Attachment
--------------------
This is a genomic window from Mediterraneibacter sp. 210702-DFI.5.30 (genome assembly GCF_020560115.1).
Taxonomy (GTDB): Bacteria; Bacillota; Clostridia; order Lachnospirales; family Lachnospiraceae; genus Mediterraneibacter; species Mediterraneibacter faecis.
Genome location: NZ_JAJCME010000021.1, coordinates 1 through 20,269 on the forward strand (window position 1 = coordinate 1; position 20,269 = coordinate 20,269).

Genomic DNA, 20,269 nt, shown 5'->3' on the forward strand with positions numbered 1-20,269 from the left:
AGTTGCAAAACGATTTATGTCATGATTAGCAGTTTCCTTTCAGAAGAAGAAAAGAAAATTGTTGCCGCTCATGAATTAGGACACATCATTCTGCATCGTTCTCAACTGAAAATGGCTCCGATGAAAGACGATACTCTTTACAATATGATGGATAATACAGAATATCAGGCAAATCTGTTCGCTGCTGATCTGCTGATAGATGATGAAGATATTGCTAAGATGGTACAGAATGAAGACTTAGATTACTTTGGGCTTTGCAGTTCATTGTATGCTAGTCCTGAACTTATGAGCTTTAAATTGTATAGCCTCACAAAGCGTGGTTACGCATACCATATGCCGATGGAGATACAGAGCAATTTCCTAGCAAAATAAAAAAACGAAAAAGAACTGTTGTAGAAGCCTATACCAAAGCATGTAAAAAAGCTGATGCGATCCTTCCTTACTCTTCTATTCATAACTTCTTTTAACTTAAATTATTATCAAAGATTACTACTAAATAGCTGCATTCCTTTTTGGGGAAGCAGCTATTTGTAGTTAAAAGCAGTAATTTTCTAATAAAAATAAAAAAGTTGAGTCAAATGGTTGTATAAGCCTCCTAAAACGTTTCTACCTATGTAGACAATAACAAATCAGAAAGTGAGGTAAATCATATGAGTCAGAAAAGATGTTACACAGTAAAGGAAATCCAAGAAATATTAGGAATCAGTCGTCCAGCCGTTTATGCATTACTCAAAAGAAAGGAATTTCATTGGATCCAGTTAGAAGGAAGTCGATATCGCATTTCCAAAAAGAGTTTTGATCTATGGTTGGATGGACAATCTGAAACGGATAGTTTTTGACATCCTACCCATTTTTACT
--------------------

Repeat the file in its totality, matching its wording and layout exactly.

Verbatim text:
This is a genomic window from Mediterraneibacter sp. 210702-DFI.5.30 (genome assembly GCF_020560115.1).
Taxonomy (GTDB): Bacteria; Bacillota; Clostridia; order Lachnospirales; family Lachnospiraceae; genus Mediterraneibacter; species Mediterraneibacter faecis.
Genome location: NZ_JAJCME010000021.1, coordinates 1 through 20,269 on the forward strand (window position 1 = coordinate 1; position 20,269 = coordinate 20,269).

Genomic DNA, 20,269 nt, shown 5'->3' on the forward strand with positions numbered 1-20,269 from the left:
AGTTGCAAAACGATTTATGTCATGATTAGCAGTTTCCTTTCAGAAGAAGAAAAGAAAATTGTTGCCGCTCATGAATTAGGACACATCATTCTGCATCGTTCTCAACTGAAAATGGCTCCGATGAAAGACGATACTCTTTACAATATGATGGATAATACAGAATATCAGGCAAATCTGTTCGCTGCTGATCTGCTGATAGATGATGAAGATATTGCTAAGATGGTACAGAATGAAGACTTAGATTACTTTGGGCTTTGCAGTTCATTGTATGCTAGTCCTGAACTTATGAGCTTTAAATTGTATAGCCTCACAAAGCGTGGTTACGCATACCATATGCCGATGGAGATACAGAGCAATTTCCTAGCAAAATAAAAAAACGAAAAAGAACTGTTGTAGAAGCCTATACCAAAGCATGTAAAAAAGCTGATGCGATCCTTCCTTACTCTTCTATTCATAACTTCTTTTAACTTAAATTATTATCAAAGATTACTACTAAATAGCTGCATTCCTTTTTGGGGAAGCAGCTATTTGTAGTTAAAAGCAGTAATTTTCTAATAAAAATAAAAAAGTTGAGTCAAATGGTTGTATAAGCCTCCTAAAACGTTTCTACCTATGTAGACAATAACAAATCAGAAAGTGAGGTAAATCATATGAGTCAGAAAAGATGTTACACAGTAAAGGAAATCCAAGAAATATTAGGAATCAGTCGTCCAGCCGTTTATGCATTACTCAAAAGAAAGGAATTTCATTGGATCCAGTTAGAAGGAAGTCGATATCGCATTTCCAAAAAGAGTTTTGATCTATGGTTGGATGGACAATCTGAAACGGATAGTTTTTGACATCCTACCCATTTTTACT